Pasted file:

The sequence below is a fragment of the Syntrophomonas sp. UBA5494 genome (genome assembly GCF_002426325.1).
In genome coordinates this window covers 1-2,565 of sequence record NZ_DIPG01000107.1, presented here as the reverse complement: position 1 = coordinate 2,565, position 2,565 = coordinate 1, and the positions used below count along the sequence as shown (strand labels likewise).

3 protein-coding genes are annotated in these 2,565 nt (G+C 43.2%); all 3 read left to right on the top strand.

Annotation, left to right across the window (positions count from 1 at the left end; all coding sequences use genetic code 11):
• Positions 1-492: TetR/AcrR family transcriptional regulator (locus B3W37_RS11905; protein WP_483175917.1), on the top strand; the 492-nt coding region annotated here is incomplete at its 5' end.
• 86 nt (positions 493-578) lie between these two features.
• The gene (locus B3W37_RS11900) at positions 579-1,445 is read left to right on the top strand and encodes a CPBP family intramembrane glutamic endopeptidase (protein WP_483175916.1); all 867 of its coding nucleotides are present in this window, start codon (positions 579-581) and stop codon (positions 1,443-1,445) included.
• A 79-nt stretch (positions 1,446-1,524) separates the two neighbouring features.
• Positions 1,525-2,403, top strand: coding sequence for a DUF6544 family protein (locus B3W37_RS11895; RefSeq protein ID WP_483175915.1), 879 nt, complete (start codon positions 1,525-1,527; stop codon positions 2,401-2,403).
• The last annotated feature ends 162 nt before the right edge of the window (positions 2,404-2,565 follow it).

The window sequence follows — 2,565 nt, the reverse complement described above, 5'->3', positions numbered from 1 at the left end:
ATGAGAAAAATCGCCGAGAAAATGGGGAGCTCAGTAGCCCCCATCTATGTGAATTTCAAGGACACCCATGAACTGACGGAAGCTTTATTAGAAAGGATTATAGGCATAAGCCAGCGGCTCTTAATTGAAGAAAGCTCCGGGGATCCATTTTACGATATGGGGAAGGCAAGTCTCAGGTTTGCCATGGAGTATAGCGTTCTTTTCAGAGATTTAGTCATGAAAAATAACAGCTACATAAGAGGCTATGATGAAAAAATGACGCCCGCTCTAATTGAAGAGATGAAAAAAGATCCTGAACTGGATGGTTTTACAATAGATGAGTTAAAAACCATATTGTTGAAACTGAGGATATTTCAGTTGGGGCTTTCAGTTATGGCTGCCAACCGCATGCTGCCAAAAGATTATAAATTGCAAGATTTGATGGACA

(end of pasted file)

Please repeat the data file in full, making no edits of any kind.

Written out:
The sequence below is a fragment of the Syntrophomonas sp. UBA5494 genome (genome assembly GCF_002426325.1).
In genome coordinates this window covers 1-2,565 of sequence record NZ_DIPG01000107.1, presented here as the reverse complement: position 1 = coordinate 2,565, position 2,565 = coordinate 1, and the positions used below count along the sequence as shown (strand labels likewise).

3 protein-coding genes are annotated in these 2,565 nt (G+C 43.2%); all 3 read left to right on the top strand.

Annotation, left to right across the window (positions count from 1 at the left end; all coding sequences use genetic code 11):
• Positions 1-492: TetR/AcrR family transcriptional regulator (locus B3W37_RS11905; protein WP_483175917.1), on the top strand; the 492-nt coding region annotated here is incomplete at its 5' end.
• 86 nt (positions 493-578) lie between these two features.
• The gene (locus B3W37_RS11900) at positions 579-1,445 is read left to right on the top strand and encodes a CPBP family intramembrane glutamic endopeptidase (protein WP_483175916.1); all 867 of its coding nucleotides are present in this window, start codon (positions 579-581) and stop codon (positions 1,443-1,445) included.
• A 79-nt stretch (positions 1,446-1,524) separates the two neighbouring features.
• Positions 1,525-2,403, top strand: coding sequence for a DUF6544 family protein (locus B3W37_RS11895; RefSeq protein ID WP_483175915.1), 879 nt, complete (start codon positions 1,525-1,527; stop codon positions 2,401-2,403).
• The last annotated feature ends 162 nt before the right edge of the window (positions 2,404-2,565 follow it).

The window sequence follows — 2,565 nt, the reverse complement described above, 5'->3', positions numbered from 1 at the left end:
ATGAGAAAAATCGCCGAGAAAATGGGGAGCTCAGTAGCCCCCATCTATGTGAATTTCAAGGACACCCATGAACTGACGGAAGCTTTATTAGAAAGGATTATAGGCATAAGCCAGCGGCTCTTAATTGAAGAAAGCTCCGGGGATCCATTTTACGATATGGGGAAGGCAAGTCTCAGGTTTGCCATGGAGTATAGCGTTCTTTTCAGAGATTTAGTCATGAAAAATAACAGCTACATAAGAGGCTATGATGAAAAAATGACGCCCGCTCTAATTGAAGAGATGAAAAAAGATCCTGAACTGGATGGTTTTACAATAGATGAGTTAAAAACCATATTGTTGAAACTGAGGATATTTCAGTTGGGGCTTTCAGTTATGGCTGCCAACCGCATGCTGCCAAAAGATTATAAATTGCAAGATTTGATGGACA